Rather than fear the spread of people power revolutions, investors should welcome them.

Just don’t expect an easy ride in the near term.

Lots of people have made lots of money out of dictatorships, but you, dear reader, are probably not one of them and are likely to do better, in the long run, as they fall.

A spreading revolt in Libya, following closely on the overthrow of the Egyptian and Tunisian governments, sent a scare into global financial markets on Monday, hitting share prices and prompting a near six percent spike in the price of oil.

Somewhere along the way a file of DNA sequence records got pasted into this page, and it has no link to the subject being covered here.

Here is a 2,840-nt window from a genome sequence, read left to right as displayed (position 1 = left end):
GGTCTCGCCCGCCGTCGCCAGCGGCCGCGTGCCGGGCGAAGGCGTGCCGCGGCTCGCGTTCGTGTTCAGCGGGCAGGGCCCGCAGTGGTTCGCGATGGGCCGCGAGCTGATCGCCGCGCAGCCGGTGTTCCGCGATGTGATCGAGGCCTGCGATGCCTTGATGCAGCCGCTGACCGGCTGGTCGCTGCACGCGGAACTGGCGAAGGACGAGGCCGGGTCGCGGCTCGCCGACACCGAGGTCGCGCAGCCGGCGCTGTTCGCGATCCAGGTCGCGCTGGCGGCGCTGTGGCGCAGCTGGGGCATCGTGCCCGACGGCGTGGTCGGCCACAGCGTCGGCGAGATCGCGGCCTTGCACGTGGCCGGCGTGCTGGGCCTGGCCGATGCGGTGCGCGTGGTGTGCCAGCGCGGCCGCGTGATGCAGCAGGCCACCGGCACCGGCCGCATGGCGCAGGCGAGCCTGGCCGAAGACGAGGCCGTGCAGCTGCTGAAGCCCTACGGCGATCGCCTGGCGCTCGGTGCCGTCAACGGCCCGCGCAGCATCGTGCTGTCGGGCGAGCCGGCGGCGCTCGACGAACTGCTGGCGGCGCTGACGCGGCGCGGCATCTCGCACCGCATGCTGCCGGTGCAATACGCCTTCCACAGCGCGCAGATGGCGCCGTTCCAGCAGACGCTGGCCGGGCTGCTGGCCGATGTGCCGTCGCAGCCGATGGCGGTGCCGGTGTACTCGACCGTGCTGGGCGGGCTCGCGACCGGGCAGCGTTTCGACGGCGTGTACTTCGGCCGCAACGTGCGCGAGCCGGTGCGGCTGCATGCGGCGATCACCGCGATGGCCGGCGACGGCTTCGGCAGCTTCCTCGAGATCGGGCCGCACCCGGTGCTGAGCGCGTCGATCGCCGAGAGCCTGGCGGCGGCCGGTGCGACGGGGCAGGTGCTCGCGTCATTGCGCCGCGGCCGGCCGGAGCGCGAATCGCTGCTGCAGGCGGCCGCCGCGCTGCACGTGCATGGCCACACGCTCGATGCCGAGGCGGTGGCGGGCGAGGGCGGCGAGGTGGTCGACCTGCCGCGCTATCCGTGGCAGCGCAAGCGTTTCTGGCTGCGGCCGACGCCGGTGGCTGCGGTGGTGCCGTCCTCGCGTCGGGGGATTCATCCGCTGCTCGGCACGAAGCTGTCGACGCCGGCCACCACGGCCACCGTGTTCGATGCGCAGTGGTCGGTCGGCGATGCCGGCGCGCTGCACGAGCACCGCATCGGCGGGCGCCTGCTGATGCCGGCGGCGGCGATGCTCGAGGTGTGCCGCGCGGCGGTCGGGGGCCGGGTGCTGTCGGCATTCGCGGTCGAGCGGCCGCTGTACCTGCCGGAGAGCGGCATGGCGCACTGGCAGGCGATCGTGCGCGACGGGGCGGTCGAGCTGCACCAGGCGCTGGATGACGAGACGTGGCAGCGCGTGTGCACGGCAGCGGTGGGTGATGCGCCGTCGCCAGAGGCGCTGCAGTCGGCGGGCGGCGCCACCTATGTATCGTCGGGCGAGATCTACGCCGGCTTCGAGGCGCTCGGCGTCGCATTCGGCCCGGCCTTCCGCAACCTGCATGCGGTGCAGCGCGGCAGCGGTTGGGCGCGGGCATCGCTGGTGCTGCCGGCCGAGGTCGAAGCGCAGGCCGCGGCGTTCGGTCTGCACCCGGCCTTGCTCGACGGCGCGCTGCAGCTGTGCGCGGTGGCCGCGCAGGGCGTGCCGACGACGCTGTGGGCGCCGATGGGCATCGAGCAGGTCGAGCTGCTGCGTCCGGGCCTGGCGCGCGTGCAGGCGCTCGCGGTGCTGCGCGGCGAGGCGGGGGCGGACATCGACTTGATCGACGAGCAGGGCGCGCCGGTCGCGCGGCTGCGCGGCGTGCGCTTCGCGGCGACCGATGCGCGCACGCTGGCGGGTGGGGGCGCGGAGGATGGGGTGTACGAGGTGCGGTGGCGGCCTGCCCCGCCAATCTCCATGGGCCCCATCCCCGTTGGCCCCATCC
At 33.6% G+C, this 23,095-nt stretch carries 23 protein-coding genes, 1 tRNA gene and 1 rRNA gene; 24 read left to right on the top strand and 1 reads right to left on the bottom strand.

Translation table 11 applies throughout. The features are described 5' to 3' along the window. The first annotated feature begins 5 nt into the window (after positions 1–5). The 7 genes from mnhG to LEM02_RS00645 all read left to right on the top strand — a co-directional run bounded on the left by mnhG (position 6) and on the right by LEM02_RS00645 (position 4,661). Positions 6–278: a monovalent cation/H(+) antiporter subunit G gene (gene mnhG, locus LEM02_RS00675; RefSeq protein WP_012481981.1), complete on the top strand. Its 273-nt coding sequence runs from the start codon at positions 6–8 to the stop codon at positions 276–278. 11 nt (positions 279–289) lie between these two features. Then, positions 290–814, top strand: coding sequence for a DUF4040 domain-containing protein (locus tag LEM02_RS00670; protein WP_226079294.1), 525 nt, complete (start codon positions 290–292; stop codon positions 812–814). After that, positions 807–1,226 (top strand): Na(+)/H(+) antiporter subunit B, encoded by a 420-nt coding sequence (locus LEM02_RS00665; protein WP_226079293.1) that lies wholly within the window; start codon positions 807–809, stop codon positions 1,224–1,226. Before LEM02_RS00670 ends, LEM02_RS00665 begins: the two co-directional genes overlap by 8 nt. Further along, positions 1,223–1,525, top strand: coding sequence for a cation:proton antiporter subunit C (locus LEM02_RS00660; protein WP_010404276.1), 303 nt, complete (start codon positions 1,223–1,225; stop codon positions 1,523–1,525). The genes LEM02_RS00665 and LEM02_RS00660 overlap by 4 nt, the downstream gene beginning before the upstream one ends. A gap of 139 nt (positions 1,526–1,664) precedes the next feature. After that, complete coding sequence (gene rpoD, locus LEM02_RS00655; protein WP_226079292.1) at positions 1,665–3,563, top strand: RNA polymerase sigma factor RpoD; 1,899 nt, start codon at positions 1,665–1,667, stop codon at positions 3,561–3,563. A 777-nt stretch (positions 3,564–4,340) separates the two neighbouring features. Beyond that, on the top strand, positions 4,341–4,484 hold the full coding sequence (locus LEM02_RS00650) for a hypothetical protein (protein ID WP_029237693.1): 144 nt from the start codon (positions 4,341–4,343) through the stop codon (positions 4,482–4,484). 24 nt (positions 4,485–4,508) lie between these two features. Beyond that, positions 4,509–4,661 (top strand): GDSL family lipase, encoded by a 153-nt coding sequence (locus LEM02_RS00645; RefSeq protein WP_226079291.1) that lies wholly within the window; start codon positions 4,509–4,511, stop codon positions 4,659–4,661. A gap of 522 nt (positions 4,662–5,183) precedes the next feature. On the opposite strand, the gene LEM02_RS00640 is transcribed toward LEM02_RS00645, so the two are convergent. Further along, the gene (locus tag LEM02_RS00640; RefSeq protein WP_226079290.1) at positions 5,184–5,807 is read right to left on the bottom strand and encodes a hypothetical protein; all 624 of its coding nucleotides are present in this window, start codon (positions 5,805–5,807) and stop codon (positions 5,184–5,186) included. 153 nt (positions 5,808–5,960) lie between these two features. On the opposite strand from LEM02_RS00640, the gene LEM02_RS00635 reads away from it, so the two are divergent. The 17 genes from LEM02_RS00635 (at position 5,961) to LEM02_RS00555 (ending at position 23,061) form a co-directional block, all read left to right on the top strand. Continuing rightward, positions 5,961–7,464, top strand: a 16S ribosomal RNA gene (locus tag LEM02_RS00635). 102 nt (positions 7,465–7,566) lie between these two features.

First the bad news: risk markets, already in a bullish delirium prompted by easy monetary policy, are ripe for a correction, and the threat of higher energy prices could easily be the catalyst.

Economist Nouriel Roubini points out that spikes in energy prices related to wars or conflict in the Middle East preceded three of the last five global recessions.